Home Science & Technology Drought in Hawaii is taking a toll on endangered wildlife

Drought in Hawaii is taking a toll on endangered wildlife


One of the wettest places in the US is Mount Waialeale on the Hawaiian island of Kauai. The 5,148-foot peak receives an average of 374 inches of rain each year, but even with this annual flood after flood, the island nation as a whole is in a period of prolonged drought.

Almost all of Hawaii is currently experiencing some degree of drought, from “moderate” to “extreme,” according to federal monitoring data. Although this year is not as severe as the 7-year dry spell that ended in 2015, it is in line with a larger sample flood reductions in Hawaii over the past 30 years. To make matters worse, the drought also corresponded with a increasing average temperatureswhich accelerates evaporation.

“Globally, we’re seeing more new kinds of drought,” says Abby Frazier, an assistant professor of geography at Clark University in Worcester, Mass., who studies climate change and habitat in the Hawaiian Islands. “The concern is that we don’t know that drought can have a transformative effect on our ecosystems.” Since droughts become longer, more severe, and more frequent, researchers like Fraser worry about the possibility that ecosystems will be irreparably altered and unable to recover even if regular rains begin to fall again.

There are many scientists who still do not know how Hawaii’s unique ecosystems respond to the prolonged absence of rain, which is closely related to the general change in climatic conditions. But it’s clear that the dynamics of invasive species management and endangered species protection are changing with the ecosystem.

Despite the threat that droughts pose to forest health, biologists know that preserving them is one of the best ways to reduce the effects of drought and conserve as much water as possible in the ecosystem. The forests of the Hawaiian Islands have adapted to capture the moisture that is in the air in the form of fog or low-hanging clouds. “Harvesting cloud water is just as important as rainfall,” says Emma Ewen, program manager for the state’s Department of Land and Natural Resources. “But if you don’t have native vegetation to collect the moisture, you’re going to have a lot less water going into the groundwater.”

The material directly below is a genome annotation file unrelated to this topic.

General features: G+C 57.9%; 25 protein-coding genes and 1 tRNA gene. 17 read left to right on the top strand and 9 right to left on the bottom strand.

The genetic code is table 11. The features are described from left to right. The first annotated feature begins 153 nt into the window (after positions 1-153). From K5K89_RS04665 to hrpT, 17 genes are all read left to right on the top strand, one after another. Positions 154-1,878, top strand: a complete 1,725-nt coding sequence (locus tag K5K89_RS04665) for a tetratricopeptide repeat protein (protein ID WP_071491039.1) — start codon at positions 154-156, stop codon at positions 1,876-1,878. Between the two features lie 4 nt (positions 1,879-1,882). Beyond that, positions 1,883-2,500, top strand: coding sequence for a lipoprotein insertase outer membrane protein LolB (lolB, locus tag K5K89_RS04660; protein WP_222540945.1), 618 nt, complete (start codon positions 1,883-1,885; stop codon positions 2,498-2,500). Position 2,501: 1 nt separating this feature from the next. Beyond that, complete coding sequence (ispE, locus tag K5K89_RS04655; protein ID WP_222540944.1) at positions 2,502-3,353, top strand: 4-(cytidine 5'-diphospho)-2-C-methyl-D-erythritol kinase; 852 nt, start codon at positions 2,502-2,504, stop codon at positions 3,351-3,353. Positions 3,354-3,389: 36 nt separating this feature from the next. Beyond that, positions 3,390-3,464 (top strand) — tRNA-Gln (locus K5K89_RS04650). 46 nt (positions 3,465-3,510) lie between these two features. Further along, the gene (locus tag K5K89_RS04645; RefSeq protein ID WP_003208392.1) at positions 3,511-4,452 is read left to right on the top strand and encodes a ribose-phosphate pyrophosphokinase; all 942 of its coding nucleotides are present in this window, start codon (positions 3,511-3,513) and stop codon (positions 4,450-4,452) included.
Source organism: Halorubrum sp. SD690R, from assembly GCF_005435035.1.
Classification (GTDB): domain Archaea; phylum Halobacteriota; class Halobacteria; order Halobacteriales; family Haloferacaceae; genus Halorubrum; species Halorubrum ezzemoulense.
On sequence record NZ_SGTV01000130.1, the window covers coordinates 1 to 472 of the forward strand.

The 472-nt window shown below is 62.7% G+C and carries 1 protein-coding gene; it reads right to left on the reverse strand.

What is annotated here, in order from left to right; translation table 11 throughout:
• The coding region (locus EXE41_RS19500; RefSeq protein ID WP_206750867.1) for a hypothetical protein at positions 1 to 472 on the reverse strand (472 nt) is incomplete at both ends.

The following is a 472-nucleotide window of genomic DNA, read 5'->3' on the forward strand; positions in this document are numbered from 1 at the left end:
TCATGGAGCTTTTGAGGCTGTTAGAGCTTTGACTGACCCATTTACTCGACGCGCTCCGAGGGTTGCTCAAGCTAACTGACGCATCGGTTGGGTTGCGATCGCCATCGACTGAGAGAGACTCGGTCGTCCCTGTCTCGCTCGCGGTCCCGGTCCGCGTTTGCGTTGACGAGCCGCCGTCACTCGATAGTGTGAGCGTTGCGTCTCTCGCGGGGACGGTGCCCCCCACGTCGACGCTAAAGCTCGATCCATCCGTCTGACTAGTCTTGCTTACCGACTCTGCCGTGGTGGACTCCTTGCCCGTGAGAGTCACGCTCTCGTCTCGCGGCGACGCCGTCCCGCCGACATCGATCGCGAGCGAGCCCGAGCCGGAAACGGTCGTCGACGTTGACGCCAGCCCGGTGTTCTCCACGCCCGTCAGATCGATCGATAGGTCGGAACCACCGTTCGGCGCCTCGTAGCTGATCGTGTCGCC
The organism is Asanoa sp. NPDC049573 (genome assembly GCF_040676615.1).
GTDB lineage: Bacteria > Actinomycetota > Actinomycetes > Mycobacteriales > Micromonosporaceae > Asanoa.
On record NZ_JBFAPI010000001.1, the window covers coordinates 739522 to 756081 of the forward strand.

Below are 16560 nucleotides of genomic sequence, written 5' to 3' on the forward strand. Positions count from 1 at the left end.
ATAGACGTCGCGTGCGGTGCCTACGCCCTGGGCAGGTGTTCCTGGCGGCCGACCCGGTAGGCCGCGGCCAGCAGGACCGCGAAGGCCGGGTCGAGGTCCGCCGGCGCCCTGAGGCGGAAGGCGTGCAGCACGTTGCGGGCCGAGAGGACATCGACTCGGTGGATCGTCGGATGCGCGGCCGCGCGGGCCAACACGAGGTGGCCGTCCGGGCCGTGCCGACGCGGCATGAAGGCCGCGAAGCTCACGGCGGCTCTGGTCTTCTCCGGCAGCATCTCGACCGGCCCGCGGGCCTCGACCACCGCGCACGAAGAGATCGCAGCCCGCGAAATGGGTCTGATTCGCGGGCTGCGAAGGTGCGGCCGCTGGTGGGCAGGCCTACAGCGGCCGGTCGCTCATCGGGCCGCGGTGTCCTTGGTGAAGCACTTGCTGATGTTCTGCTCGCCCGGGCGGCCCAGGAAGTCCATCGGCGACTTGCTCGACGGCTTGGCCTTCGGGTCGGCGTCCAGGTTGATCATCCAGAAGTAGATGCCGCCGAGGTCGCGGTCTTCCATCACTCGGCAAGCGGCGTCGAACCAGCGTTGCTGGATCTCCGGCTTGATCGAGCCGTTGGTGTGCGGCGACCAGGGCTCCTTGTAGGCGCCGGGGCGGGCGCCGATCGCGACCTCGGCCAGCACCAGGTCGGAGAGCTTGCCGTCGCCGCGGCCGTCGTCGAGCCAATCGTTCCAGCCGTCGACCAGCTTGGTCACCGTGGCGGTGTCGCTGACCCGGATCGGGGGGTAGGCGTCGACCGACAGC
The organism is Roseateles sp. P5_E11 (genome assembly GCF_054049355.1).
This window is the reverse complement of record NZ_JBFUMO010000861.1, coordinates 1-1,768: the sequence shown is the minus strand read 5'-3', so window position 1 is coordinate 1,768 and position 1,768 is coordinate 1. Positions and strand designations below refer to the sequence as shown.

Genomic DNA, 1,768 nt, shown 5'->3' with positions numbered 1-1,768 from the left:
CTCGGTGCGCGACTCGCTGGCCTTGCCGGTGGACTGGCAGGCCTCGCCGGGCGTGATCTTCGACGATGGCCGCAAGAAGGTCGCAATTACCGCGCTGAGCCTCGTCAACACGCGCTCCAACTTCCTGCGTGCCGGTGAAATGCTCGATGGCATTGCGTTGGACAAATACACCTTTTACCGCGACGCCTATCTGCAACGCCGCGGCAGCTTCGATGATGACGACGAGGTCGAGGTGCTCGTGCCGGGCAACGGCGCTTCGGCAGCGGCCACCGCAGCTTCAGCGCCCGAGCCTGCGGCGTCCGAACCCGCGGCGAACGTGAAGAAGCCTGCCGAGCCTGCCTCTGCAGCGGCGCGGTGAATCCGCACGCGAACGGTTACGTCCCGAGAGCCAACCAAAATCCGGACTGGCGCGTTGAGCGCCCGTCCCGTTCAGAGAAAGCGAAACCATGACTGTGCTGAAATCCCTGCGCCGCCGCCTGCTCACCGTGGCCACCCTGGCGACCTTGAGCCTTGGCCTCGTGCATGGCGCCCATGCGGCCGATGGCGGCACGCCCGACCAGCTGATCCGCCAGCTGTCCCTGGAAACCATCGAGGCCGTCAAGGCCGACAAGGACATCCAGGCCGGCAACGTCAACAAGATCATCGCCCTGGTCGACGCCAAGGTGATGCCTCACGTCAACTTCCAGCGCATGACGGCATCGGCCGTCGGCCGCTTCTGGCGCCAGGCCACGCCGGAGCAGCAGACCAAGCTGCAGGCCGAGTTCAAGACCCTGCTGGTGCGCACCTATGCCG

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But lack of water is not the only threat to forests: invasive animals, primarily ungulates such as deer and pigs, damage the local vegetation. Without natural predators, wild deer, pigs and goats can cause serious damage – especially during droughts when herds have been saw aggressively graze on whole native plants. When areas of land are left bare, it allows dry, invasive grasses to move into cleared land, serving as fuel and increasing the risk of wildfires.

“Hawaii doesn’t get the national press coverage of wildfires, but we’re on par with the western states in terms of land burned,” Ewen says. In 2021, the largest fire in history occurred in Hawaii almost 40 thousand hectares– which may seem small compared to the nearly 180,000 acres there are burned in California in the same year. But if you compare the size of the fires relative to the size of the states, a much larger portion of Hawaii’s total land mass has been burned. Weather conditions and invasive grasses on the islands have become reminiscent of the most fire-prone mainland states, Hawaii Public Radio informed in 2019.